Paige L. Narciso, class of 2019, has been curious about early human beings, evolution and what life was like for Neanderthals for some time. This summer, she is enjoying an opportunity through Wittenberg and the Institute for Field Research (IFR), an organization created to bring archaeological field schools to students, to further her interest even more.
Narciso, from Worthington, Ohio, is pursuing a self-designed major in anthropology with a minor in archaeology. She will be able to pursue both areas through a study-abroad opportunity in Budens, Portugal, while working on the Portugal Vale Boi project.
“I will be learning more about Neanderthals and their past interaction with Homo sapiens,” said Narciso, who is part of a dig taking place from July 1-28. “The program allows students to practice field archaeology at a dig for one month. I will be digging with a team for faunal and lithic remains from the Paleolithic site. I’ll also be attending daily lectures, writing papers, learning how to catalog, and how to use laboratory analytical methods.”
“Paige participated in Wittenberg’s semester abroad program in Germany last spring and contacted me about pursuing a program in archaeology and anthropology. It is rare to have students interested in hominids since our program is based more in historical archaeology, so I was delighted to learn that Paige would be our first student to attend a field school examining early human remains.”
With help from the history and sociology departments, Narciso looked for programs to match her interests and is thrilled to be studying in Portugal.
“I looked for programs that would allow me to follow this interest and found this one in Budens, Portugal. I don’t know exactly what my future holds, but I would love to work in the field with a focus on human evolution and Neanderthals,” said Narciso, who runs cross country and track, was a member of Alpha xi Delta, and is currently secretary of the Latin Dance Club at Wittenberg.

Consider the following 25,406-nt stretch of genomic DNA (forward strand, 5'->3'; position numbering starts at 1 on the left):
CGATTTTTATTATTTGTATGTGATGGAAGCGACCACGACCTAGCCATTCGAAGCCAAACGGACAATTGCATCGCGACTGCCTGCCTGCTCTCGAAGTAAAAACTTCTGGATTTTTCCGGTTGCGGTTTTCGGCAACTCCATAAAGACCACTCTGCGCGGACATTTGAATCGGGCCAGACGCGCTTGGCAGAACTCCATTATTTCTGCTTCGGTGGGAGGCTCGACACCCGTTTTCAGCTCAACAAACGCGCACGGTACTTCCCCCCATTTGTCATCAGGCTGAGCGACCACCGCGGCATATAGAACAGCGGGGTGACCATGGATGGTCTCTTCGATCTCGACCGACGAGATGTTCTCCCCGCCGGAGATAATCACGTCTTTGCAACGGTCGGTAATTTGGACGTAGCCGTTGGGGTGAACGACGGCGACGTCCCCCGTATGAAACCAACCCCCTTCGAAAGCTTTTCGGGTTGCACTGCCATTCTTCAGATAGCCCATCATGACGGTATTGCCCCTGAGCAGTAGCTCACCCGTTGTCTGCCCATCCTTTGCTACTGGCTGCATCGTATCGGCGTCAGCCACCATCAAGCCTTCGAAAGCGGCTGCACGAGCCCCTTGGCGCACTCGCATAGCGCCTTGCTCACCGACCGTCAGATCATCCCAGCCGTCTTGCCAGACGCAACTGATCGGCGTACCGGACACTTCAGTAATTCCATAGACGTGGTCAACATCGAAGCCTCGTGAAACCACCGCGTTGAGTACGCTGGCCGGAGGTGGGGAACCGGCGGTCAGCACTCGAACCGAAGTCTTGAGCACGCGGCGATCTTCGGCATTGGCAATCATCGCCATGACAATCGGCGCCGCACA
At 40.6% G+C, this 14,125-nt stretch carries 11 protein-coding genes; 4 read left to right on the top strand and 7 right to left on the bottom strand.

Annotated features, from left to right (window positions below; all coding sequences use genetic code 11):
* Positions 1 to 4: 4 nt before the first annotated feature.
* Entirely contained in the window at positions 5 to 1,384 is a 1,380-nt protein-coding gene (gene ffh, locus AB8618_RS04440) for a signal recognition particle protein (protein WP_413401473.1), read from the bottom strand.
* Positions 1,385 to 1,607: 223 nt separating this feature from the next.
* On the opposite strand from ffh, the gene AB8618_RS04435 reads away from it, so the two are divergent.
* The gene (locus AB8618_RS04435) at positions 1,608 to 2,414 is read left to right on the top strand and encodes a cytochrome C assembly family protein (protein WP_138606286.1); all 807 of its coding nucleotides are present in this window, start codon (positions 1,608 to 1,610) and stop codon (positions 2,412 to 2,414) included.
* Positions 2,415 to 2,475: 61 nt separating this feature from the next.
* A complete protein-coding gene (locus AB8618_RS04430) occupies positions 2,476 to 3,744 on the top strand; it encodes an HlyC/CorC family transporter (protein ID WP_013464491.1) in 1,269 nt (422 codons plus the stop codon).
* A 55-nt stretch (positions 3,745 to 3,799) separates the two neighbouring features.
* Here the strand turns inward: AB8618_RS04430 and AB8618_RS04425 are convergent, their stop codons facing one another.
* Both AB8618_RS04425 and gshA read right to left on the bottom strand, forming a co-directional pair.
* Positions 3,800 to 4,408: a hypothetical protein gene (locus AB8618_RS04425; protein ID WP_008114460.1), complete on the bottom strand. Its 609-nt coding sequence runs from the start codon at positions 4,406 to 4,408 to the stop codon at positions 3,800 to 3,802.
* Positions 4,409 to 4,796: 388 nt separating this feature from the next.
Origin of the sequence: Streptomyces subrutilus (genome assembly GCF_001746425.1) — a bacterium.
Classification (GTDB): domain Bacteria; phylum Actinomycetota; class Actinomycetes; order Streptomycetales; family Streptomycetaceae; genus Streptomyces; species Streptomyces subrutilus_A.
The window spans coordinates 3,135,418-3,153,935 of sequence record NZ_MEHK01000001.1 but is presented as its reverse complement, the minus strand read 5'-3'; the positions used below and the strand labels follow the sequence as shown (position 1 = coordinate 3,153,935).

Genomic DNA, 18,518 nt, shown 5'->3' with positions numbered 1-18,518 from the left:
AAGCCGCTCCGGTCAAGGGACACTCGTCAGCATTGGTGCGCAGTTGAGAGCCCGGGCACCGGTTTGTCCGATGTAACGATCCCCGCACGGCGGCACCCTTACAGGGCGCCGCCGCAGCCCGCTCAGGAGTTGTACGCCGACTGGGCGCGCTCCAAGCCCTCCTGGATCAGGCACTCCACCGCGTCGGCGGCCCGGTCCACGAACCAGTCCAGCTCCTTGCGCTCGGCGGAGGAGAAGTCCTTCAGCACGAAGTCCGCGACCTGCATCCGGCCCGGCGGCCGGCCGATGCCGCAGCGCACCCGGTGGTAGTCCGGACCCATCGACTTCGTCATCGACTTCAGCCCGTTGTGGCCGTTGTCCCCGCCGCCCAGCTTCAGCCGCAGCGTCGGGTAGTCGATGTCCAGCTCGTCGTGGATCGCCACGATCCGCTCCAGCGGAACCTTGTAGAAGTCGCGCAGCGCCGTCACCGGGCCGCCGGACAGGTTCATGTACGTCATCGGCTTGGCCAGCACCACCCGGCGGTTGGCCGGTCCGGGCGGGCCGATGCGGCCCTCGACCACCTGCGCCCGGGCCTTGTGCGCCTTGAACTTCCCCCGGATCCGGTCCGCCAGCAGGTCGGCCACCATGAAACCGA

This study-abroad opportunity was possible for Narciso through the Nancy L. Benco Archaeological Research Fund award. She is one of three students to receive the award to help with her expenses. Danielle Hurley, class of 2019, and Abigail Fraker, class of 2018, were also recipients.
The scholarship was created by Wittenberg alumna Dr. Nancy L. Benco, class of 1966 and a professional archaeologist, to help fund history majors and minors who wish to study archaeology and the human past. The purpose of the fund is to provide financial assistance to the Wittenberg history department and archaeology program to promote the study and appreciation of archaeology at the university through student research, fieldwork and learning experiences for undergraduates interested in the human past around the globe.
“I am so excited to have received the Benco Award to help fund my trip to Portugal,” Narciso said. “It is great that Wittenberg has scholarships like this to help students follow their passions. Wittenberg has helped me to further develop my interest in anthropology and archaeology. It’s great to be able to receive personal guidance from professors who want to help you.”
“Wittenberg continues to have 100 percent success in acceptance of our students into the IFR programs,” said Darlene Brooks Hedstrom, the Kenneth E. Wray Chair in the Humanities, professor and chair of history, and director of archaeology at Wittenberg. “Paige brings a compassion for the past and working with human remains that will make her an asset to the Portugal Vale Boi project. After studying several case studies in global archaeology in the Introduction to Archaeology course, I know she will be a careful excavator as she helps uncover new information about human evolution and the history Neanderthals in Portugal.”